Oil at US$50

Analysts generally feel that supply disruptions will end soon and that oil prices are unlikely to make further gains

Crude oil drips from a valve at an oil well near Morichal at the state of Monagas on April 16.
Crude oil drips from a valve at an oil well near Morichal at the state of Monagas on April 16. PHOTO: REUTERS

The rebound in oil prices has come much faster than expected but analysts believe the rally has gone about as far as it can, at least for the rest of this year.

Global benchmark Brent crude climbed to a 2016 high at US$52.51 a barrel last Wednesday, up by a sturdy 88.3 per cent from its January low of US$27.88.

The recovery came largely on the back of a series of supply disruptions from Canada to Nigeria, which cut global output by a record 3.6 million barrels a day last month, said UBS Wealth Management analyst Giovanni Staunovo.

"The oil market has probably tightened from a surplus of one million to 1.5 million barrels a day to a temporary balance," he told The Straits Times.

Mr Ole Hansen, head of commodity strategy at Saxo Bank, noted that, at the same time, demand growth in both developed and emerging markets has remained strong despite the overriding concerns about the health of the global economy.

"The rising demand has been met by rising supply from countries like Iran and Iraq, but against this we have also seen a noticeable reduction from producers like the United States," he said. "These disruptions probably added between US$5 and US$10 to oil prices and, as a result, we reached the US$50 level sooner than expected."

Still, the consensus among analysts is that oil prices are unlikely to make further gains, despite having broken past the US$50 level.

Mr Staunovo said the recent supply disruptions will soon come to an end as Canadian production is slowly recovering, while some of the oil flows in Nigeria and Libya have already returned. "Once these disruptions end, the oil market is likely to be still oversupplied."

There is also the risk that the US shale industry, where production costs have fallen substantially in the past years, may step up production in the light of higher prices, said OCBC Bank economist Barnabas Gan. "In fact, with oil now above US$50 (a barrel), some shale oil producers have probably become profitable," he said.

Mr Gan believes that any upside in oil prices will be marginal in the coming months, possibly capped at US$55 a barrel, while UBS' Mr Staunovo similarly expects oil to trade at US$50 by the end of the year and the market will see supply and demand come to a balance next year.

But it will take a long time before any positive impact from higher oil prices trickles down to the broader industry.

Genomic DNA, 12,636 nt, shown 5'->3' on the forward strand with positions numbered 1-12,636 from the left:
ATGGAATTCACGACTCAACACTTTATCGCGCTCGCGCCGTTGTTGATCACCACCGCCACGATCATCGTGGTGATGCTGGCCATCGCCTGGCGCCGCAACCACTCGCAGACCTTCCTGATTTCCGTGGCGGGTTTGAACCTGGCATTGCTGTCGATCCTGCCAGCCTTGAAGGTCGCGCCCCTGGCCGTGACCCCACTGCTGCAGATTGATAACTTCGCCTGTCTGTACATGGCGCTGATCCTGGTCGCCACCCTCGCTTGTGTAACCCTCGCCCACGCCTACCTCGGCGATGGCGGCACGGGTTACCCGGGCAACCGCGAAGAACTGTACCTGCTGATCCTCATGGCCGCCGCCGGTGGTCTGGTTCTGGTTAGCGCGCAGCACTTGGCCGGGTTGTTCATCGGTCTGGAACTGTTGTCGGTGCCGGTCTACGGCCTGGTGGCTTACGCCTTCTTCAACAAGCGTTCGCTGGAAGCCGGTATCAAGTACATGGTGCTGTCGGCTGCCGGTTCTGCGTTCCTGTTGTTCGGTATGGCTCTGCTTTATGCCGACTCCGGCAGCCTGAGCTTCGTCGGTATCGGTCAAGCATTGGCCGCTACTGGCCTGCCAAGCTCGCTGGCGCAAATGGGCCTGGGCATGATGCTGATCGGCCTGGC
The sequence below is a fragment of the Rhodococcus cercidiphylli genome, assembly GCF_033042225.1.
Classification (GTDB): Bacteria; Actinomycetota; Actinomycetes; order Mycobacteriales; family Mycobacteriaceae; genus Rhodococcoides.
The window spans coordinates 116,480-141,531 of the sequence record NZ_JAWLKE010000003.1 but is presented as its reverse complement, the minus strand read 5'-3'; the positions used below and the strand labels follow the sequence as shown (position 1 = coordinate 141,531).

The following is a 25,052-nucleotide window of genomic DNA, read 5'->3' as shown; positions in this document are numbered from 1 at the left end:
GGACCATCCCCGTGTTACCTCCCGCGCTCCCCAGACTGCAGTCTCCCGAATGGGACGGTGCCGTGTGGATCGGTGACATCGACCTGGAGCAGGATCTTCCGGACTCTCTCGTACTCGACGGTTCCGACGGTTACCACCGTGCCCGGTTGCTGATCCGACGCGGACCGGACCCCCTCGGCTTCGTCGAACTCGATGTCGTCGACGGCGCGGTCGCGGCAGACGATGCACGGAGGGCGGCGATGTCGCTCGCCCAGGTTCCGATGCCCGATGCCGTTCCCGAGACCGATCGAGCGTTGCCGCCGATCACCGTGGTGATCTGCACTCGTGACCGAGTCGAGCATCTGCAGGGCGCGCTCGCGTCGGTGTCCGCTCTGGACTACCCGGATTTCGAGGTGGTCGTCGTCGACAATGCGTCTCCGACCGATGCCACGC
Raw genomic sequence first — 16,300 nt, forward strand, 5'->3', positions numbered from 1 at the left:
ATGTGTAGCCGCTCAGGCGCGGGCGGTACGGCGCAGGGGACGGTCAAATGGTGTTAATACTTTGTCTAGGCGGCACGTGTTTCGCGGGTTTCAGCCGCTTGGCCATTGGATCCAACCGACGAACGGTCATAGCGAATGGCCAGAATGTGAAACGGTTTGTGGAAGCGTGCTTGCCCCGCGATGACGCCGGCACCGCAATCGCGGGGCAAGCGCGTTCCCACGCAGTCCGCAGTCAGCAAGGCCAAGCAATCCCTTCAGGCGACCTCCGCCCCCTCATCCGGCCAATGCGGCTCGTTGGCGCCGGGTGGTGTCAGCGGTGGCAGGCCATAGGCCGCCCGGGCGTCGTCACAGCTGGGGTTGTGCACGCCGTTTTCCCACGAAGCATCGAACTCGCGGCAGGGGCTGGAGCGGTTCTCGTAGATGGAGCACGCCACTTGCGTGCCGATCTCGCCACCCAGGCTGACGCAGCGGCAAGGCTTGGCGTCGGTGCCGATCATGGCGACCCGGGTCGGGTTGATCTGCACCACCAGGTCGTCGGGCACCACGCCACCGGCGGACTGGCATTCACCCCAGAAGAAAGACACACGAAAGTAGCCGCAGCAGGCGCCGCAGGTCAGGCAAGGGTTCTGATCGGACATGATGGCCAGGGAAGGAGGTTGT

Mr David Hewitt, co-head of global oil and gas research at Credit Suisse, noted that having US$50 oil will relieve some of the cash-flow strain for Asia producers, but "we probably need to move to US$60 and beyond before new exploration and development activity becomes more likely".

Platts' associate editorial director Mriganka Jaipuriyar added that the first thing US producers, for instance, are likely to do is repay some of their debt before re-investing in production. "A pick-up in activity is not going to happen overnight. They've laid off people, gotten rid of rigs; logistically, it will also take time, at least a few months," she said.

Down the supply chain, the outlook for offshore marine firms here remains bearish, said Maybank Kim Eng in a report last week, as "most do not expect a meaningful recovery in activities before 2017".

"Asset owners noted that oil companies' 2016 budgets are already set and (they) will focus on completing cost reduction adjustment plans for a lower oil price environment," the report said.

It added that excess supply in the offshore drilling and offshore support vessel segments continues to be an issue.

"We believe that the lagged effect between oil price and return in activities will be more pronounced in this round of recovery," it noted.

"Investors should disconnect oil services players' stock price with oil price as there are no visible signs that the recent oil bounce would filter through to earnings opportunities yet. Instead, we suspect asset impairments are not all done and could persistently upset share prices in the next few quarters."

Mr Gordon Kwan, head of oil and gas research for Asia ex-Japan at Nomura, takes a more optimistic view. He expects oil prices to reach US$70 a barrel by the end of the year, in line with a bullish outlook "due to demand outstripping supply this summer driving season (in the US)", fuelled in part by a weaker greenback.

"We recommend PetroChina Company and CNOOC to ride this sustained oil price rally ahead. In Singapore, we believe short covering will also lift the share prices of Ezion Holdings, Sembcorp Marine and Keppel Corporation," said Mr Kwan.

A version of this article appeared in the print edition of The Straits Times on June 13, 2016, with the headline 'Oil at US$50'. Print Edition | Subscribe